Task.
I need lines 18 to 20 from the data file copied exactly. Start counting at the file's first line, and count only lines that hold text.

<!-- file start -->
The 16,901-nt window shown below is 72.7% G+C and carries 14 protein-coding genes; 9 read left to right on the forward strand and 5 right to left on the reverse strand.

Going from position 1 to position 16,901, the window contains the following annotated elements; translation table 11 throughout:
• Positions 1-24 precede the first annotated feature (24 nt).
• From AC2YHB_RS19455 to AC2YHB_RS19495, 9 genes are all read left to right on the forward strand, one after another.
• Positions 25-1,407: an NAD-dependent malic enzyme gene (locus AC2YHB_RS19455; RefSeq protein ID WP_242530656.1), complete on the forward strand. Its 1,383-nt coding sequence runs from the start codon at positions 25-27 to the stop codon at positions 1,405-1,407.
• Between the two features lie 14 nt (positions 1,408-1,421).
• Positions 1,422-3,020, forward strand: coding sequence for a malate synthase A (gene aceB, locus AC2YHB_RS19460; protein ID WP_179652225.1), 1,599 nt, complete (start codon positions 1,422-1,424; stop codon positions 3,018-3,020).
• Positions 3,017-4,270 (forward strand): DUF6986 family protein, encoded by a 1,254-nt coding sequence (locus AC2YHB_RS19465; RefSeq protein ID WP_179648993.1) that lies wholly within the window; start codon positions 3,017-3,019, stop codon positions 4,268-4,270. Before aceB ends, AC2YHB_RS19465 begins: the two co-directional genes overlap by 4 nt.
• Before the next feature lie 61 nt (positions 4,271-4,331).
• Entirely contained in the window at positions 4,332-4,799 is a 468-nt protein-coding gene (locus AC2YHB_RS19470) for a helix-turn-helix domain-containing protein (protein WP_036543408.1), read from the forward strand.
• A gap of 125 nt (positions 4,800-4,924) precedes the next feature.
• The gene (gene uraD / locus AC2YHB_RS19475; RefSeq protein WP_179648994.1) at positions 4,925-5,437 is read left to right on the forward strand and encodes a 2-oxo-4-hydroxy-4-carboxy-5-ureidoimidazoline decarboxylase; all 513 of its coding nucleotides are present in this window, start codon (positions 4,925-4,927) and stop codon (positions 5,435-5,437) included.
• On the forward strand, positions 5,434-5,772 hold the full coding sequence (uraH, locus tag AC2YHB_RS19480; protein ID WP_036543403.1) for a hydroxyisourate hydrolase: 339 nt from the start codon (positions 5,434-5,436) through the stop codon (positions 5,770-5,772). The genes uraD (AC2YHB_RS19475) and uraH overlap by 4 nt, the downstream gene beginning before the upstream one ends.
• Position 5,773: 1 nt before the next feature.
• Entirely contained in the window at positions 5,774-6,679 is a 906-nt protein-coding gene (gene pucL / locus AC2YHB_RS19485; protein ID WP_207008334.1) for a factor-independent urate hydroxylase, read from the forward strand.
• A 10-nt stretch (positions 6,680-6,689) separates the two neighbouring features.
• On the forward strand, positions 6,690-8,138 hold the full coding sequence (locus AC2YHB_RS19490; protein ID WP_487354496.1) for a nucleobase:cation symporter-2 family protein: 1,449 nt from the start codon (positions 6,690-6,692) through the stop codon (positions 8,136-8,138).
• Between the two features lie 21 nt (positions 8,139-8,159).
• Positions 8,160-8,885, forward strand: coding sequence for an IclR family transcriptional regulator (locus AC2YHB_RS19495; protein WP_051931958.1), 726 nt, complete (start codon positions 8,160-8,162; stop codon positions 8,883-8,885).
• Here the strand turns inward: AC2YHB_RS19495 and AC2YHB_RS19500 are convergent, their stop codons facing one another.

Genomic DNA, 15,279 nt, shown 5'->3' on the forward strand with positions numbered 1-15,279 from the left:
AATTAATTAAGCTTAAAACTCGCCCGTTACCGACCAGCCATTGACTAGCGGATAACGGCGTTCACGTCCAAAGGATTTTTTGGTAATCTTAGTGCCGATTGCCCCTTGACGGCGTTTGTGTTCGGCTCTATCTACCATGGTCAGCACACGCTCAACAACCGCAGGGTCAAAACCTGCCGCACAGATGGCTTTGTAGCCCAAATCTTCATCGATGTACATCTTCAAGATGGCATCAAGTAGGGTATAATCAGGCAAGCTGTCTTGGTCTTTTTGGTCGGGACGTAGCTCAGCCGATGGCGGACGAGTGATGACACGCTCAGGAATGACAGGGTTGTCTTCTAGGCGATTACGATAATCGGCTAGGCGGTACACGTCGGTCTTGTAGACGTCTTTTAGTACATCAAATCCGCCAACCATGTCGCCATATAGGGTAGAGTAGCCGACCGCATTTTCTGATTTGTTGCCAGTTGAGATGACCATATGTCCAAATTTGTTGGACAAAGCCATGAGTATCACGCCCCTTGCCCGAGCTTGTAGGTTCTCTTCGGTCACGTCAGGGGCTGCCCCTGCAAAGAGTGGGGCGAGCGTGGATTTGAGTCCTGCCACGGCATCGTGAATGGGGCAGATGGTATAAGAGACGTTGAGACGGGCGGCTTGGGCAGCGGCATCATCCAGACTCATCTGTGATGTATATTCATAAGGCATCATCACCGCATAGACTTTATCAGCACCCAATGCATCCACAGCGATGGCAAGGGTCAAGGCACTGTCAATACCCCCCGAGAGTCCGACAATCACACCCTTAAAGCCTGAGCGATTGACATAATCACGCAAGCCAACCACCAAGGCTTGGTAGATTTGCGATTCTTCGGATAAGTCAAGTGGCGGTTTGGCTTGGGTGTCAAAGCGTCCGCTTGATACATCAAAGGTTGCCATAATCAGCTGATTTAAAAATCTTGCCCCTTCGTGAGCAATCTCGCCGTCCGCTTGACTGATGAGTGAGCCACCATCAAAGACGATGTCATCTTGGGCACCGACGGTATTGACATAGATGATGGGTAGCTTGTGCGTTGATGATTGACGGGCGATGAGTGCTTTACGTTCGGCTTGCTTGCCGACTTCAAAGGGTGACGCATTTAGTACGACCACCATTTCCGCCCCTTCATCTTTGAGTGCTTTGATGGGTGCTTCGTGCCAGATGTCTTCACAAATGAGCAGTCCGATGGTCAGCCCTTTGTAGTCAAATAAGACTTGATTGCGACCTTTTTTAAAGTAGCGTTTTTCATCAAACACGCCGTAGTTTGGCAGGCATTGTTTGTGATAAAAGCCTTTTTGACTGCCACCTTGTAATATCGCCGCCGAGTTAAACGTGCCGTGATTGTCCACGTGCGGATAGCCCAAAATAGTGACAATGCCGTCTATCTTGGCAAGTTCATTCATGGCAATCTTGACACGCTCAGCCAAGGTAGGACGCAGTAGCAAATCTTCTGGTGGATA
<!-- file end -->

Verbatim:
• Between the two features lie 21 nt (positions 8,139-8,159).
• Positions 8,160-8,885, forward strand: coding sequence for an IclR family transcriptional regulator (locus AC2YHB_RS19495; protein WP_051931958.1), 726 nt, complete (start codon positions 8,160-8,162; stop codon positions 8,883-8,885).
• Here the strand turns inward: AC2YHB_RS19495 and AC2YHB_RS19500 are convergent, their stop codons facing one another.